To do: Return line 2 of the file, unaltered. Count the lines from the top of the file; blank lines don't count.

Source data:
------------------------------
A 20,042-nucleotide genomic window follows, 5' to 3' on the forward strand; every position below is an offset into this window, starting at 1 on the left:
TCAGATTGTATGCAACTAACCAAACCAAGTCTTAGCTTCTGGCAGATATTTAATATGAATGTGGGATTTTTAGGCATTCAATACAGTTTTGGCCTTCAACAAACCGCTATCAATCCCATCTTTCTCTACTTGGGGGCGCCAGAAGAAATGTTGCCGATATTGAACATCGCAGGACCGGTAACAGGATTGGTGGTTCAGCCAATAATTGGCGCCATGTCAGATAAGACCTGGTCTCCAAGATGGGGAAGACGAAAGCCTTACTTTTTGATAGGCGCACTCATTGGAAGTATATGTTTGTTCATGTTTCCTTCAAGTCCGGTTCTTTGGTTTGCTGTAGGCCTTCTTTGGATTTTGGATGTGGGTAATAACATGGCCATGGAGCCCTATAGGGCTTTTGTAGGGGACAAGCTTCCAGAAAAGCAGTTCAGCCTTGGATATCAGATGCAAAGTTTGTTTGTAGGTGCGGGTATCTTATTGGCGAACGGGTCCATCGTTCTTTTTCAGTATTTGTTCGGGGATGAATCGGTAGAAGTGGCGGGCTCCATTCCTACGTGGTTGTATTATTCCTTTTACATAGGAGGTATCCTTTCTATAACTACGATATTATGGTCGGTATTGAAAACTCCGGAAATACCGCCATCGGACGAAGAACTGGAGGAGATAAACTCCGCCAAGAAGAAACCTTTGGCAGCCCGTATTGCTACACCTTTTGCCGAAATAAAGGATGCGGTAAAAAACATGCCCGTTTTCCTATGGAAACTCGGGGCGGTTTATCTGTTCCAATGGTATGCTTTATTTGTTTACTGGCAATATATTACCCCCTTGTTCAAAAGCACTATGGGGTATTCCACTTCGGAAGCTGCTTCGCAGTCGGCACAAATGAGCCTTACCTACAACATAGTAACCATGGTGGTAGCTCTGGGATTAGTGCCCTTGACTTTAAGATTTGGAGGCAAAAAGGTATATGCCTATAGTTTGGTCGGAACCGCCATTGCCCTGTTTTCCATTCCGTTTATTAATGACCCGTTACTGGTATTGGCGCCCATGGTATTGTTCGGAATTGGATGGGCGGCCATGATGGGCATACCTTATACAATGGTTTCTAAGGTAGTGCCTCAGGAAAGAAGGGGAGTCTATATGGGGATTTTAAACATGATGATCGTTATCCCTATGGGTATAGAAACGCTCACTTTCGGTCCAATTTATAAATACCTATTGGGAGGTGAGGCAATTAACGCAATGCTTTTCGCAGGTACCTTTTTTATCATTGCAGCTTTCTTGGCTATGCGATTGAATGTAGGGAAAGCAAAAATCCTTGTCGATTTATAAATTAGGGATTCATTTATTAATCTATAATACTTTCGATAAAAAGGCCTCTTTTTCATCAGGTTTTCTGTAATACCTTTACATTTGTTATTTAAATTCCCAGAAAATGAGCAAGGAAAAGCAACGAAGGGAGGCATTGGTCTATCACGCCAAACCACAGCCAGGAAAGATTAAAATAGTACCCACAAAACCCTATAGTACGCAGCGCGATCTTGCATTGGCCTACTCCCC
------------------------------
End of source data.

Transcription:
TCAGATTGTATGCAACTAACCAAACCAAGTCTTAGCTTCTGGCAGATATTTAATATGAATGTGGGATTTTTAGGCATTCAATACAGTTTTGGCCTTCAACAAACCGCTATCAATCCCATCTTTCTCTACTTGGGGGCGCCAGAAGAAATGTTGCCGATATTGAACATCGCAGGACCGGTAACAGGATTGGTGGTTCAGCCAATAATTGGCGCCATGTCAGATAAGACCTGGTCTCCAAGATGGGGAAGACGAAAGCCTTACTTTTTGATAGGCGCACTCATTGGAAGTATATGTTTGTTCATGTTTCCTTCAAGTCCGGTTCTTTGGTTTGCTGTAGGCCTTCTTTGGATTTTGGATGTGGGTAATAACATGGCCATGGAGCCCTATAGGGCTTTTGTAGGGGACAAGCTTCCAGAAAAGCAGTTCAGCCTTGGATATCAGATGCAAAGTTTGTTTGTAGGTGCGGGTATCTTATTGGCGAACGGGTCCATCGTTCTTTTTCAGTATTTGTTCGGGGATGAATCGGTAGAAGTGGCGGGCTCCATTCCTACGTGGTTGTATTATTCCTTTTACATAGGAGGTATCCTTTCTATAACTACGATATTATGGTCGGTATTGAAAACTCCGGAAATACCGCCATCGGACGAAGAACTGGAGGAGATAAACTCCGCCAAGAAGAAACCTTTGGCAGCCCGTATTGCTACACCTTTTGCCGAAATAAAGGATGCGGTAAAAAACATGCCCGTTTTCCTATGGAAACTCGGGGCGGTTTATCTGTTCCAATGGTATGCTTTATTTGTTTACTGGCAATATATTACCCCCTTGTTCAAAAGCACTATGGGGTATTCCACTTCGGAAGCTGCTTCGCAGTCGGCACAAATGAGCCTTACCTACAACATAGTAACCATGGTGGTAGCTCTGGGATTAGTGCCCTTGACTTTAAGATTTGGAGGCAAAAAGGTATATGCCTATAGTTTGGTCGGAACCGCCATTGCCCTGTTTTCCATTCCGTTTATTAATGACCCGTTACTGGTATTGGCGCCCATGGTATTGTTCGGAATTGGATGGGCGGCCATGATGGGCATACCTTATACAATGGTTTCTAAGGTAGTGCCTCAGGAAAGAAGGGGAGTCTATATGGGGATTTTAAACATGATGATCGTTATCCCTATGGGTATAGAAACGCTCACTTTCGGTCCAATTTATAAATACCTATTGGGAGGTGAGGCAATTAACGCAATGCTTTTCGCAGGTACCTTTTTTATCATTGCAGCTTTCTTGGCTATGCGATTGAATGTAGGGAAAGCAAAAATCCTTGTCGATTTATAAATTAGGGATTCATTTATTAATCTATAATACTTTCGATAAAAAGGCCTCTTTTTCATCAGGTTTTCTGTAATACCTTTACATTTGTTATTTAAATTCCCAGAAAATGAGCAAGGAAAAGCAACGAAGGGAGGCATTGGTCTATCACGCCAAACCACAGCCAGGAAAGATTAAAATAGTACCCACAAAACCCTATAGTACGCAGCGCGATCTTGCATTGGCCTACTCCCC